Oh, to greet the blissful morning,
the kiss of dawn.
Birdsong brings a sweet forewarning.
With night sweats gone,
we feel the promise of a day,
to be refreshed in every way.
Our whole stirring spirit yearning,
the kiss of dawn.
But soon, with comfort of the night’s
caress of dusk,
As we watch the waning twilights,
the colors dance around us. Then,
they will fade into darkness, when
we lay down worries to entrust
caress of dusk.
And so the cycle goes
from dusk to dawn.
The world will carry on.
the rules of night and day.
Pray, it won’t go away.
Just some simple thoughts on the morning to evening cycle of a day.
This poem is a Pindaric Ode.
A Pindaric Ode is a ceremonious poem in the manner of Pindar, a Greek professional lyrist of the 5th century bc. Pindar employed the triadic structure (meaning three parts) attributed to Stesichorus (7th and 6th centuries bc), consisting of a Strophe (two or more lines repeated as a unit) followed by a metrically harmonious Antistrophe, concluding with summary lines (called an Epode) in a different meter. These three parts corresponded to the movement of the chorus to one side of the stage, then to the other, and their pause midstage to deliver the Epode.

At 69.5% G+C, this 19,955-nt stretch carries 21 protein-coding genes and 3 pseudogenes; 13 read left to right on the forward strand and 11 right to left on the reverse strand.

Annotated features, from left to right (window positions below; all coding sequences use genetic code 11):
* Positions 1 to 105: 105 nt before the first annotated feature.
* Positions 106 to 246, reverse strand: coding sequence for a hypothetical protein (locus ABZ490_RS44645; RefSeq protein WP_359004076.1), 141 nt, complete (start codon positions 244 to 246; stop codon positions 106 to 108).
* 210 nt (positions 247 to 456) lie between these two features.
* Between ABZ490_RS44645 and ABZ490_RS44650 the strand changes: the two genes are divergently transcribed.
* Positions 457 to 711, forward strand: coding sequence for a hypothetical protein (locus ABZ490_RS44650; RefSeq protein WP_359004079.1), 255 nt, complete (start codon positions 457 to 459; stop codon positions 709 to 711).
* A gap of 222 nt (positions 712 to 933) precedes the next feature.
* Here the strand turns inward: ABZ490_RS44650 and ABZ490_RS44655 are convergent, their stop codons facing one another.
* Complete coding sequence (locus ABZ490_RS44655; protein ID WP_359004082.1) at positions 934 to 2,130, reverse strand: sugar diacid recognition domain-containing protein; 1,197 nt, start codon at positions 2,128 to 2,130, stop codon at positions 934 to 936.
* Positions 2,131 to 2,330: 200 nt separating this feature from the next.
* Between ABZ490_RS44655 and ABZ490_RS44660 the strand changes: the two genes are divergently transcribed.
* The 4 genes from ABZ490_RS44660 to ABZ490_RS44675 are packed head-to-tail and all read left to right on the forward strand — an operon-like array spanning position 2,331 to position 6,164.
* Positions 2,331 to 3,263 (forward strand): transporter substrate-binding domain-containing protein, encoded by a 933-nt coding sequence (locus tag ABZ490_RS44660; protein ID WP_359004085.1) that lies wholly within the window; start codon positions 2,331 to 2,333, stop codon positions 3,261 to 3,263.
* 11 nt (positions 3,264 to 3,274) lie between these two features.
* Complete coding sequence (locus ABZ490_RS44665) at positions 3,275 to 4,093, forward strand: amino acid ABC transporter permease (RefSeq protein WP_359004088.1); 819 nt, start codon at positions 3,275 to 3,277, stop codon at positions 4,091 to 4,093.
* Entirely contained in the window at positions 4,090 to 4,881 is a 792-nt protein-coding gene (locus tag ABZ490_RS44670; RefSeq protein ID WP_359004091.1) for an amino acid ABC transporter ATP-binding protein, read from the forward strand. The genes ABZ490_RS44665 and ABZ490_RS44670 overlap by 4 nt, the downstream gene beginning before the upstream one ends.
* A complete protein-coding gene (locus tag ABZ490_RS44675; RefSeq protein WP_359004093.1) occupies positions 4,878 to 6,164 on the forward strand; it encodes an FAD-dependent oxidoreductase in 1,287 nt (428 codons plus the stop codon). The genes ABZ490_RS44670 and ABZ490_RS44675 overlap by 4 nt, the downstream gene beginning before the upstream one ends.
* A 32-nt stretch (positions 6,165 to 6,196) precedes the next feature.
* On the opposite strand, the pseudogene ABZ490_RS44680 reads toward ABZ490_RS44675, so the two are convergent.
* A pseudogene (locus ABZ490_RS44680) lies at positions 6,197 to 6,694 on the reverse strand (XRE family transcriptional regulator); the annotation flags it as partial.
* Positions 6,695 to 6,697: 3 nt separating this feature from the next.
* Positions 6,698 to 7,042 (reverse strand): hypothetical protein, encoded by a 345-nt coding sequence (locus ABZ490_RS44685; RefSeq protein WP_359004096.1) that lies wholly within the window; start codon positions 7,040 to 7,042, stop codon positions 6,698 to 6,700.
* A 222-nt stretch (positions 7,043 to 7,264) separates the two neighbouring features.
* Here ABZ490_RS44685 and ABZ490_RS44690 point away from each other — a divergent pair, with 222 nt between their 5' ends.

Here I have the Strophe as Dawn, the Antistrophe as Dusk, and Epode as the conclusion. I characterized the mood of the Strophe as a kiss, while the Antistrophe is a hug. The conclusion is, that they repeat a cycle that goes on according to the rules of the universe.
Note: I used for the Strophe and Antistrope, a structure of an Octive (8 lines) and meter of: 8-4-8-4-8-8-8-4. For the Epode, I went with a Sestet and a meter of: 6-4-6-4-6-6. I did change the rhyme scheme slightly between the Strophe and the Antistrophe. So the total rhyme scheme is:
ababccab cdcdeedd fggfhh.
This photograph was taken by the author himself on May 19, 2013.